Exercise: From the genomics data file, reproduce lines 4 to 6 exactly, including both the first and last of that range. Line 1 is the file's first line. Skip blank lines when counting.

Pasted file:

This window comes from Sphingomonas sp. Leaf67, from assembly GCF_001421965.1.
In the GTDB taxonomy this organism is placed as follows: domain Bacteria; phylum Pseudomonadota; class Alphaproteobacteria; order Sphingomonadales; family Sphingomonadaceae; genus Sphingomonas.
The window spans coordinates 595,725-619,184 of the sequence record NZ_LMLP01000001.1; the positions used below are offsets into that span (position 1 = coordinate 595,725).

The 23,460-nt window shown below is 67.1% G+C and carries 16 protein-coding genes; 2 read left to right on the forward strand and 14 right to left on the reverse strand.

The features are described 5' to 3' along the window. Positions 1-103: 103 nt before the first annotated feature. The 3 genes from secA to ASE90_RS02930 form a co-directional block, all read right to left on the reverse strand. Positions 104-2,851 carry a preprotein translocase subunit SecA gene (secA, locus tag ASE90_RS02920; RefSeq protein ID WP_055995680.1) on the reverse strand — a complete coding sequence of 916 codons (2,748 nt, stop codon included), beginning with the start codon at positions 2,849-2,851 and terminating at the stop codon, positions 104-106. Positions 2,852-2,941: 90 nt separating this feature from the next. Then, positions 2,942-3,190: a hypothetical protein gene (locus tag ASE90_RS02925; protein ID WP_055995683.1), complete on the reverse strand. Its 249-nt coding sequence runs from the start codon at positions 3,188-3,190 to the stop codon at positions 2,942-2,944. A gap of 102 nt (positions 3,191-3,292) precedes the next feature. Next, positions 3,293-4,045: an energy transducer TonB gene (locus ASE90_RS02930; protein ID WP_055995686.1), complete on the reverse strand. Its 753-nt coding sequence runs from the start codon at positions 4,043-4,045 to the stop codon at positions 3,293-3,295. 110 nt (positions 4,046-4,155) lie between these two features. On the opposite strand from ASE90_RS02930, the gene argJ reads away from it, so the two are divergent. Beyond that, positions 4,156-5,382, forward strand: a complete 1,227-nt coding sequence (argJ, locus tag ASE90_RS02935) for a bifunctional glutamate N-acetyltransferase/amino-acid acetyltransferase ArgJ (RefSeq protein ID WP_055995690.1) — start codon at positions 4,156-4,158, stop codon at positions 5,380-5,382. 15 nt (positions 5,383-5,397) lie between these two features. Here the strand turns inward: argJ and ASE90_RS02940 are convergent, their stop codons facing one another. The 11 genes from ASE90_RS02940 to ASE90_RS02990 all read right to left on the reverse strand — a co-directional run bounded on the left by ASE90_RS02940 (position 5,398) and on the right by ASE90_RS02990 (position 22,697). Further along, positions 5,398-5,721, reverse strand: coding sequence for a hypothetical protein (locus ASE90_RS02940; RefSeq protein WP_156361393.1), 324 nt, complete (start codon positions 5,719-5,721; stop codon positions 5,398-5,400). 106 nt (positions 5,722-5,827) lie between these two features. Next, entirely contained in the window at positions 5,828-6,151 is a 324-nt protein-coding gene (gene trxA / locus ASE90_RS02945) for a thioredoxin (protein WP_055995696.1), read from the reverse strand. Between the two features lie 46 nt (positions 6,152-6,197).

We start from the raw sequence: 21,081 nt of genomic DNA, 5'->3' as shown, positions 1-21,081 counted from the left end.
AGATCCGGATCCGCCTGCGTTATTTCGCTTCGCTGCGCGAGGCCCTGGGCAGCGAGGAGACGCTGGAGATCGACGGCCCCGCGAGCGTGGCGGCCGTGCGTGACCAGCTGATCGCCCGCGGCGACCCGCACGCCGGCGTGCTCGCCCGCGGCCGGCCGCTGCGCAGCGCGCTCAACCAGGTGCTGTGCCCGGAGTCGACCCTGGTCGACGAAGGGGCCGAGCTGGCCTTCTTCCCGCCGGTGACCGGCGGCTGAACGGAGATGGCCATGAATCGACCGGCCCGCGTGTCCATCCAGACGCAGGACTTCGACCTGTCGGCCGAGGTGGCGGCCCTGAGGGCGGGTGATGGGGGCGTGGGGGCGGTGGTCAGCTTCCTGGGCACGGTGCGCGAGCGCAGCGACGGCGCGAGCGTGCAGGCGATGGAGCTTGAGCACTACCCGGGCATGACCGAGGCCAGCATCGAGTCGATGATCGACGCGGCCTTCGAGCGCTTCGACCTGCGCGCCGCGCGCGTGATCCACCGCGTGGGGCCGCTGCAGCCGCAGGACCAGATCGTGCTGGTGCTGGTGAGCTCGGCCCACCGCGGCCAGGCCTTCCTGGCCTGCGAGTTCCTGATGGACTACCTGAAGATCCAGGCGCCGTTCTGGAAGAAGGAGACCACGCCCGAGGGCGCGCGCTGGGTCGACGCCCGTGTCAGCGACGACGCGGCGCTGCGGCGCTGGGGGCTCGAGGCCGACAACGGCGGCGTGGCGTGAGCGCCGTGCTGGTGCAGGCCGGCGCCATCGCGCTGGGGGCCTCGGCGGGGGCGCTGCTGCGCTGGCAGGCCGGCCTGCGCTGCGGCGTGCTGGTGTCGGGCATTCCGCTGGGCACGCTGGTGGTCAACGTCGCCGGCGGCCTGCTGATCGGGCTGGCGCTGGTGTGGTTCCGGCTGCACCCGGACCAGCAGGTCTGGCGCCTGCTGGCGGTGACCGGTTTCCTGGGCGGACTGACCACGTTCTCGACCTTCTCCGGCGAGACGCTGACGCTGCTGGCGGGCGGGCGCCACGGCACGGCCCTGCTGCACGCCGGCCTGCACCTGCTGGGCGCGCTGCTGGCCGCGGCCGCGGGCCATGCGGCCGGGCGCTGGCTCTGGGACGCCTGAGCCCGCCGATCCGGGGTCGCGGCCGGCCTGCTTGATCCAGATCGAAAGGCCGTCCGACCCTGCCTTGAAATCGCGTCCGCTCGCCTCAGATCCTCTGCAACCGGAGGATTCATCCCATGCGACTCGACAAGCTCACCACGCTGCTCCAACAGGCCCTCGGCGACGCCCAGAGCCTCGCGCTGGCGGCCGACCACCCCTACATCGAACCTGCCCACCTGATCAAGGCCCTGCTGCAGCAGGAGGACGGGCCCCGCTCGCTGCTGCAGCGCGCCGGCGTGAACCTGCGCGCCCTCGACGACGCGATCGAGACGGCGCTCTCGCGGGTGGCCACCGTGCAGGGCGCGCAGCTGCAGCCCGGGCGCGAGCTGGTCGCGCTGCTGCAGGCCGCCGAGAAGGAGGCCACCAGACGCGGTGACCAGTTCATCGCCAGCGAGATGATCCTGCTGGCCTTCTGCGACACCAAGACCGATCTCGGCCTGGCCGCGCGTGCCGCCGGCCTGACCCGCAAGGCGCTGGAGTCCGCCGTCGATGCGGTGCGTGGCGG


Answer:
The 23,460-nt window shown below is 67.1% G+C and carries 16 protein-coding genes; 2 read left to right on the forward strand and 14 right to left on the reverse strand.

The features are described 5' to 3' along the window. Positions 1-103: 103 nt before the first annotated feature. The 3 genes from secA to ASE90_RS02930 form a co-directional block, all read right to left on the reverse strand. Positions 104-2,851 carry a preprotein translocase subunit SecA gene (secA, locus tag ASE90_RS02920; RefSeq protein ID WP_055995680.1) on the reverse strand — a complete coding sequence of 916 codons (2,748 nt, stop codon included), beginning with the start codon at positions 2,849-2,851 and terminating at the stop codon, positions 104-106. Positions 2,852-2,941: 90 nt separating this feature from the next. Then, positions 2,942-3,190: a hypothetical protein gene (locus tag ASE90_RS02925; protein ID WP_055995683.1), complete on the reverse strand. Its 249-nt coding sequence runs from the start codon at positions 3,188-3,190 to the stop codon at positions 2,942-2,944. A gap of 102 nt (positions 3,191-3,292) precedes the next feature. Next, positions 3,293-4,045: an energy transducer TonB gene (locus ASE90_RS02930; protein ID WP_055995686.1), complete on the reverse strand. Its 753-nt coding sequence runs from the start codon at positions 4,043-4,045 to the stop codon at positions 3,293-3,295. 110 nt (positions 4,046-4,155) lie between these two features. On the opposite strand from ASE90_RS02930, the gene argJ reads away from it, so the two are divergent. Beyond that, positions 4,156-5,382, forward strand: a complete 1,227-nt coding sequence (argJ, locus tag ASE90_RS02935) for a bifunctional glutamate N-acetyltransferase/amino-acid acetyltransferase ArgJ (RefSeq protein ID WP_055995690.1) — start codon at positions 4,156-4,158, stop codon at positions 5,380-5,382. 15 nt (positions 5,383-5,397) lie between these two features. Here the strand turns inward: argJ and ASE90_RS02940 are convergent, their stop codons facing one another. The 11 genes from ASE90_RS02940 to ASE90_RS02990 all read right to left on the reverse strand — a co-directional run bounded on the left by ASE90_RS02940 (position 5,398) and on the right by ASE90_RS02990 (position 22,697). Further along, positions 5,398-5,721, reverse strand: coding sequence for a hypothetical protein (locus ASE90_RS02940; RefSeq protein WP_156361393.1), 324 nt, complete (start codon positions 5,719-5,721; stop codon positions 5,398-5,400). 106 nt (positions 5,722-5,827) lie between these two features. Next, entirely contained in the window at positions 5,828-6,151 is a 324-nt protein-coding gene (gene trxA / locus ASE90_RS02945) for a thioredoxin (protein WP_055995696.1), read from the reverse strand. Between the two features lie 46 nt (positions 6,152-6,197).

We start from the raw sequence: 21,081 nt of genomic DNA, 5'->3' as shown, positions 1-21,081 counted from the left end.